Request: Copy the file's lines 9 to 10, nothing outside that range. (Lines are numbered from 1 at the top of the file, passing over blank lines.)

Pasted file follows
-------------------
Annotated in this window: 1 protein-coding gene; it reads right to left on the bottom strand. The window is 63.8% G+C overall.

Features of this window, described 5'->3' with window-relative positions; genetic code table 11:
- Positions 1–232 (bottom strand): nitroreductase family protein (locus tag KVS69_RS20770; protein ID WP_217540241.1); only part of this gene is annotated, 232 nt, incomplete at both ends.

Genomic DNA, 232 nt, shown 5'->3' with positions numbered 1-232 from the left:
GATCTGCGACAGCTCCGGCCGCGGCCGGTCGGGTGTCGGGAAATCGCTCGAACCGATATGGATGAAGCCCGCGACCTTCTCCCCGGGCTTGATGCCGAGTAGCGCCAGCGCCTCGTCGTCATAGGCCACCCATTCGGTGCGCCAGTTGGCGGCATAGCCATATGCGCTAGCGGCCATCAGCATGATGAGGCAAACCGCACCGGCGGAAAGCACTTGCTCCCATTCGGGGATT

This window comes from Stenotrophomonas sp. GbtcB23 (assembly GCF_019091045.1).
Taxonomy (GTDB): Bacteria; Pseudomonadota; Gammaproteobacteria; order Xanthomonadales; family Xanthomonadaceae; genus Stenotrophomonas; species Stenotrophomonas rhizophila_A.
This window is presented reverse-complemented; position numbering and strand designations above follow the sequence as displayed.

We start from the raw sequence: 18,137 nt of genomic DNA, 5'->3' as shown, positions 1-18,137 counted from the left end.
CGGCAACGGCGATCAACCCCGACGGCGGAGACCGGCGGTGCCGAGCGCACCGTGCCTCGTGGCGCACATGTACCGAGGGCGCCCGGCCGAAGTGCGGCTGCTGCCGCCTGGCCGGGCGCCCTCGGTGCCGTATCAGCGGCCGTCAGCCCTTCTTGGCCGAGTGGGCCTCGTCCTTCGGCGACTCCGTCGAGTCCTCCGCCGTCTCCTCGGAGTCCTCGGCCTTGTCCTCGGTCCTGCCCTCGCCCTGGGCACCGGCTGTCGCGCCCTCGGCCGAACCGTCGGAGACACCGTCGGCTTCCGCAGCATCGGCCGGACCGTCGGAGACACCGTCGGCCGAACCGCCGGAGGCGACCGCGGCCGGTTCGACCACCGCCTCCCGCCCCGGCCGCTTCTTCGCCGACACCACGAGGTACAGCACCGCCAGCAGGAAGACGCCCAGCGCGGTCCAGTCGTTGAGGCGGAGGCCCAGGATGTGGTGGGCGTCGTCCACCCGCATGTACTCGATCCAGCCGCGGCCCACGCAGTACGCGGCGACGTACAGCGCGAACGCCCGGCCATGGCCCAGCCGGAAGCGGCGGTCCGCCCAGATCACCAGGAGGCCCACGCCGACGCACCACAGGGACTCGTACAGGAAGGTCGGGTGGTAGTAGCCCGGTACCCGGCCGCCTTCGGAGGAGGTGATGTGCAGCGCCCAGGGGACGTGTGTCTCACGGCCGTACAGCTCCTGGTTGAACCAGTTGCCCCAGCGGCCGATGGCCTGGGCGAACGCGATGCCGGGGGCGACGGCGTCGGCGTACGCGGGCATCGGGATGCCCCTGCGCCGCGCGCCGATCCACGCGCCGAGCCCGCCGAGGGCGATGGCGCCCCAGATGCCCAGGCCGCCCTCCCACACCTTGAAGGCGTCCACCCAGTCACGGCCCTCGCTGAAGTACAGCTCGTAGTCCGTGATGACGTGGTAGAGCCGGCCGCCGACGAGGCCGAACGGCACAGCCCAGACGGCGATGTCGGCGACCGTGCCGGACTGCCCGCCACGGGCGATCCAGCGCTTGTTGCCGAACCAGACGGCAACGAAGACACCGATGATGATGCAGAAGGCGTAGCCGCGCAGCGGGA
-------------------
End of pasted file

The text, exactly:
We start from the raw sequence: 18,137 nt of genomic DNA, 5'->3' as shown, positions 1-18,137 counted from the left end.
CGGCAACGGCGATCAACCCCGACGGCGGAGACCGGCGGTGCCGAGCGCACCGTGCCTCGTGGCGCACATGTACCGAGGGCGCCCGGCCGAAGTGCGGCTGCTGCCGCCTGGCCGGGCGCCCTCGGTGCCGTATCAGCGGCCGTCAGCCCTTCTTGGCCGAGTGGGCCTCGTCCTTCGGCGACTCCGTCGAGTCCTCCGCCGTCTCCTCGGAGTCCTCGGCCTTGTCCTCGGTCCTGCCCTCGCCCTGGGCACCGGCTGTCGCGCCCTCGGCCGAACCGTCGGAGACACCGTCGGCTTCCGCAGCATCGGCCGGACCGTCGGAGACACCGTCGGCCGAACCGCCGGAGGCGACCGCGGCCGGTTCGACCACCGCCTCCCGCCCCGGCCGCTTCTTCGCCGACACCACGAGGTACAGCACCGCCAGCAGGAAGACGCCCAGCGCGGTCCAGTCGTTGAGGCGGAGGCCCAGGATGTGGTGGGCGTCGTCCACCCGCATGTACTCGATCCAGCCGCGGCCCACGCAGTACGCGGCGACGTACAGCGCGAACGCCCGGCCATGGCCCAGCCGGAAGCGGCGGTCCGCCCAGATCACCAGGAGGCCCACGCCGACGCACCACAGGGACTCGTACAGGAAGGTCGGGTGGTAGTAGCCCGGTACCCGGCCGCCTTCGGAGGAGGTGATGTGCAGCGCCCAGGGGACGTGTGTCTCACGGCCGTACAGCTCCTGGTTGAACCAGTTGCCCCAGCGGCCGATGGCCTGGGCGAACGCGATGCCGGGGGCGACGGCGTCGGCGTACGCGGGCATCGGGATGCCCCTGCGCCGCGCGCCGATCCACGCGCCGAGCCCGCCGAGGGCGATGGCGCCCCAGATGCCCAGGCCGCCCTCCCACACCTTGAAGGCGTCCACCCAGTCACGGCCCTCGCTGAAGTACAGCTCGTAGTCCGTGATGACGTGGTAGAGCCGGCCGCCGACGAGGCCGAACGGCACAGCCCAGACGGCGATGTCGGCGACCGTGCCGGACTGCCCGCCACGGGCGATCCAGCGCTTGTTGCCGAACCAGACGGCAACGAAGACACCGATGATGATGCAGAAGGCGTAGCCGCGCAGCGGGA